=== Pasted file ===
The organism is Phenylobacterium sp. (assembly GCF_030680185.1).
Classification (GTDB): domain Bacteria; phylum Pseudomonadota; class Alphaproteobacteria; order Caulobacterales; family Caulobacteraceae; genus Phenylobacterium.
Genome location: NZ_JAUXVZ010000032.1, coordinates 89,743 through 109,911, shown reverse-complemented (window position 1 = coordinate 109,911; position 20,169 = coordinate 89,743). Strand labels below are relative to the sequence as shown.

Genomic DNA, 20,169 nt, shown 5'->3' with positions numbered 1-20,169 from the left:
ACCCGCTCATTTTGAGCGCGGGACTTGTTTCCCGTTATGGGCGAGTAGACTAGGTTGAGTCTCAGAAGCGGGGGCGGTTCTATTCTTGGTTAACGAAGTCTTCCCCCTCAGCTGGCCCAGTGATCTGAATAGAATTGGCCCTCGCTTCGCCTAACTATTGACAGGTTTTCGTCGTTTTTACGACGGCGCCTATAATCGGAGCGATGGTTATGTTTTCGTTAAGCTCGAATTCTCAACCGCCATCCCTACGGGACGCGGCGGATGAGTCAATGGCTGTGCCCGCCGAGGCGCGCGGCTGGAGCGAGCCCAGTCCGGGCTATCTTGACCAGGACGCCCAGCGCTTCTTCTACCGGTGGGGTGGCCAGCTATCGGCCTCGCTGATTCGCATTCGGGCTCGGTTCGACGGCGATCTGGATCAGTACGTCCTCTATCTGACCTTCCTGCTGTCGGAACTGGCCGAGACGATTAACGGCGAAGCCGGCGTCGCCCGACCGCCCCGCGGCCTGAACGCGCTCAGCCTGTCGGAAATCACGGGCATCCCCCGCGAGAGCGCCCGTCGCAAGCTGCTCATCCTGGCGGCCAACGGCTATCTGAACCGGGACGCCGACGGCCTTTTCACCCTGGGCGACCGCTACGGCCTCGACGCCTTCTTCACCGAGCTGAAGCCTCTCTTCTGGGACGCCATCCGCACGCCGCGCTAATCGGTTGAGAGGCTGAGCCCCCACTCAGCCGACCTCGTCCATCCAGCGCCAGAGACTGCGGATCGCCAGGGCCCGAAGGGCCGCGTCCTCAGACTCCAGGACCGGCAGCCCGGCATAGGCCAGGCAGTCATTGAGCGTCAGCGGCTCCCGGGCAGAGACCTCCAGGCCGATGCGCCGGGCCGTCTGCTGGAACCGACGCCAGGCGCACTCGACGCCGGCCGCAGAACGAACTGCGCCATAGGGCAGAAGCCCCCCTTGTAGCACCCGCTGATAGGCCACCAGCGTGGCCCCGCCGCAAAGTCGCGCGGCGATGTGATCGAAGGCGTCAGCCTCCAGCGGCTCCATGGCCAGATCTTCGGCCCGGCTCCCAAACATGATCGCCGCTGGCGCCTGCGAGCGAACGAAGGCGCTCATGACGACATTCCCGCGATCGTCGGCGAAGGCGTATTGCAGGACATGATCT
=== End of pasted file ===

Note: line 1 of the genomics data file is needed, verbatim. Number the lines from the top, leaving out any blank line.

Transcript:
The organism is Phenylobacterium sp. (assembly GCF_030680185.1).